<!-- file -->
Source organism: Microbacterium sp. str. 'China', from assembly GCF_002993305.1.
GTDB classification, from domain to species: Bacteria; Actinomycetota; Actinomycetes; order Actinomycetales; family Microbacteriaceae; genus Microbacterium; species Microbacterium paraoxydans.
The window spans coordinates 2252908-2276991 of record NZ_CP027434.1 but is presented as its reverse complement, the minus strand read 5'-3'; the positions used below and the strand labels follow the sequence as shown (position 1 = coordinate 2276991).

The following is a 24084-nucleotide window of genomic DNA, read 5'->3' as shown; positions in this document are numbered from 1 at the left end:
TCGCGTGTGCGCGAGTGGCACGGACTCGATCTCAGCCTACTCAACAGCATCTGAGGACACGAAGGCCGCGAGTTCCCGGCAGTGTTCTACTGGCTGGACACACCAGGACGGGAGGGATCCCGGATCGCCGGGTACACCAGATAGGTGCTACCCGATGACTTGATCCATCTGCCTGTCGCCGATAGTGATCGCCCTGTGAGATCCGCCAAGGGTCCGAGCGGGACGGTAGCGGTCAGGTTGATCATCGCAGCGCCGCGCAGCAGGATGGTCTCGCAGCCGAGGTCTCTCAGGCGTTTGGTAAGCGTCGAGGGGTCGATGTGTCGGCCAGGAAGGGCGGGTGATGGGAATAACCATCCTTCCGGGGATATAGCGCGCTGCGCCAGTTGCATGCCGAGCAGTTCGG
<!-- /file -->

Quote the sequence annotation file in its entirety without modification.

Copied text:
Source organism: Microbacterium sp. str. 'China', from assembly GCF_002993305.1.
GTDB classification, from domain to species: Bacteria; Actinomycetota; Actinomycetes; order Actinomycetales; family Microbacteriaceae; genus Microbacterium; species Microbacterium paraoxydans.
The window spans coordinates 2252908-2276991 of record NZ_CP027434.1 but is presented as its reverse complement, the minus strand read 5'-3'; the positions used below and the strand labels follow the sequence as shown (position 1 = coordinate 2276991).

The following is a 24084-nucleotide window of genomic DNA, read 5'->3' as shown; positions in this document are numbered from 1 at the left end:
TCGCGTGTGCGCGAGTGGCACGGACTCGATCTCAGCCTACTCAACAGCATCTGAGGACACGAAGGCCGCGAGTTCCCGGCAGTGTTCTACTGGCTGGACACACCAGGACGGGAGGGATCCCGGATCGCCGGGTACACCAGATAGGTGCTACCCGATGACTTGATCCATCTGCCTGTCGCCGATAGTGATCGCCCTGTGAGATCCGCCAAGGGTCCGAGCGGGACGGTAGCGGTCAGGTTGATCATCGCAGCGCCGCGCAGCAGGATGGTCTCGCAGCCGAGGTCTCTCAGGCGTTTGGTAAGCGTCGAGGGGTCGATGTGTCGGCCAGGAAGGGCGGGTGATGGGAATAACCATCCTTCCGGGGATATAGCGCGCTGCGCCAGTTGCATGCCGAGCAGTTCGG